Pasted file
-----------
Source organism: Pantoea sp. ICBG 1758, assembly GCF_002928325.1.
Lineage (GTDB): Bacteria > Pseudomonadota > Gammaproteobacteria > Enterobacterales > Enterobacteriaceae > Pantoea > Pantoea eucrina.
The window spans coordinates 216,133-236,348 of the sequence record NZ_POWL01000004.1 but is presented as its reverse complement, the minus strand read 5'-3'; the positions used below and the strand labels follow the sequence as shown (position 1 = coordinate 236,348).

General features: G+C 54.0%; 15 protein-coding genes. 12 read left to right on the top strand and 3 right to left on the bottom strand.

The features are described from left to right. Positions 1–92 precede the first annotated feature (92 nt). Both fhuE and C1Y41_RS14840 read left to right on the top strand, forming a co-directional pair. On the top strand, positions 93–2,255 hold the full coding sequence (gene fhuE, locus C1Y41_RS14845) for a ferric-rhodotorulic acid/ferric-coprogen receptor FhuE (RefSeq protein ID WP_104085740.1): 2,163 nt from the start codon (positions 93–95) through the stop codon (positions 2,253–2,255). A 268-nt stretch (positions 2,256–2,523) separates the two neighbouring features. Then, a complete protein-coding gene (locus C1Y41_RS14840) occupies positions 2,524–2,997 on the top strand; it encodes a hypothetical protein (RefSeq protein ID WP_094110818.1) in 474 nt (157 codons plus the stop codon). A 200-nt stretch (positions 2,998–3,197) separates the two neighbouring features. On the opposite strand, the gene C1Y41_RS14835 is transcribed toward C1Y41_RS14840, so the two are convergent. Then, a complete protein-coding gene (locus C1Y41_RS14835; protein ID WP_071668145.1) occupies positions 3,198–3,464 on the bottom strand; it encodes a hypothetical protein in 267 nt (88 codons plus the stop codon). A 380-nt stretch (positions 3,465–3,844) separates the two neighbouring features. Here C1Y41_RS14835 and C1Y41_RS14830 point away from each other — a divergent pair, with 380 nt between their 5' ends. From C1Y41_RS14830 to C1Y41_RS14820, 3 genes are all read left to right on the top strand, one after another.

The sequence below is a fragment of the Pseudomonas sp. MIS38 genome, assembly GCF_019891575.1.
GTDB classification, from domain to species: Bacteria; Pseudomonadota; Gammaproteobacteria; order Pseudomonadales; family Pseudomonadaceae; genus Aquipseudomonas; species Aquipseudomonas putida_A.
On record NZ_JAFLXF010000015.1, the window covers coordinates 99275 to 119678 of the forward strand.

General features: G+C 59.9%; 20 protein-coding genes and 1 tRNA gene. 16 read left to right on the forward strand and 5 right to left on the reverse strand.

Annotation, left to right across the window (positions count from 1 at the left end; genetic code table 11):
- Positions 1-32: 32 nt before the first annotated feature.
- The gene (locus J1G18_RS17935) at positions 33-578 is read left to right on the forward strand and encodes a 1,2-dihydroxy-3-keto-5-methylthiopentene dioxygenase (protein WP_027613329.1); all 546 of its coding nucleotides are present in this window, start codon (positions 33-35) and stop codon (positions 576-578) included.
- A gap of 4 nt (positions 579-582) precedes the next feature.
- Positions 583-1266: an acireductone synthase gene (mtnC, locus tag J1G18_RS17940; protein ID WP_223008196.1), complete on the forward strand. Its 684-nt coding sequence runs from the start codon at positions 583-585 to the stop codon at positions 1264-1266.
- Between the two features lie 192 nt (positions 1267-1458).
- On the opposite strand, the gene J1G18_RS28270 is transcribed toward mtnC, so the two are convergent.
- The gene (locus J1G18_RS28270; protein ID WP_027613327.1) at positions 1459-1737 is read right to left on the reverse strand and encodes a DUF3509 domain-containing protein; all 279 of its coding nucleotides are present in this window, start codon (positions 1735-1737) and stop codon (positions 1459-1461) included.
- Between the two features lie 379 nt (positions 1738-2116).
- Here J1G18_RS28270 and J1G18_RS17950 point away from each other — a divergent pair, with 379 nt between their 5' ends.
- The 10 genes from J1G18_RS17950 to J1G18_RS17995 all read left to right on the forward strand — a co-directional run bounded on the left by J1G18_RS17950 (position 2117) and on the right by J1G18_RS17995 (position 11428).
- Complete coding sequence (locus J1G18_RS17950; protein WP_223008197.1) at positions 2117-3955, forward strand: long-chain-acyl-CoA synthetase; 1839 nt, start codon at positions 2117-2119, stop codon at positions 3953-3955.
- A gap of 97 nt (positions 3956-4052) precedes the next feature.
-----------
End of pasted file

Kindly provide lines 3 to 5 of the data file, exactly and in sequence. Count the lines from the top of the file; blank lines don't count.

The window spans coordinates 216,133-236,348 of the sequence record NZ_POWL01000004.1 but is presented as its reverse complement, the minus strand read 5'-3'; the positions used below and the strand labels follow the sequence as shown (position 1 = coordinate 236,348).

General features: G+C 54.0%; 15 protein-coding genes. 12 read left to right on the top strand and 3 right to left on the bottom strand.

The features are described from left to right. Positions 1–92 precede the first annotated feature (92 nt). Both fhuE and C1Y41_RS14840 read left to right on the top strand, forming a co-directional pair. On the top strand, positions 93–2,255 hold the full coding sequence (gene fhuE, locus C1Y41_RS14845) for a ferric-rhodotorulic acid/ferric-coprogen receptor FhuE (RefSeq protein ID WP_104085740.1): 2,163 nt from the start codon (positions 93–95) through the stop codon (positions 2,253–2,255). A 268-nt stretch (positions 2,256–2,523) separates the two neighbouring features. Then, a complete protein-coding gene (locus C1Y41_RS14840) occupies positions 2,524–2,997 on the top strand; it encodes a hypothetical protein (RefSeq protein ID WP_094110818.1) in 474 nt (157 codons plus the stop codon). A 200-nt stretch (positions 2,998–3,197) separates the two neighbouring features. On the opposite strand, the gene C1Y41_RS14835 is transcribed toward C1Y41_RS14840, so the two are convergent. Then, a complete protein-coding gene (locus C1Y41_RS14835; protein ID WP_071668145.1) occupies positions 3,198–3,464 on the bottom strand; it encodes a hypothetical protein in 267 nt (88 codons plus the stop codon). A 380-nt stretch (positions 3,465–3,844) separates the two neighbouring features. Here C1Y41_RS14835 and C1Y41_RS14830 point away from each other — a divergent pair, with 380 nt between their 5' ends. From C1Y41_RS14830 to C1Y41_RS14820, 3 genes are all read left to right on the top strand, one after another.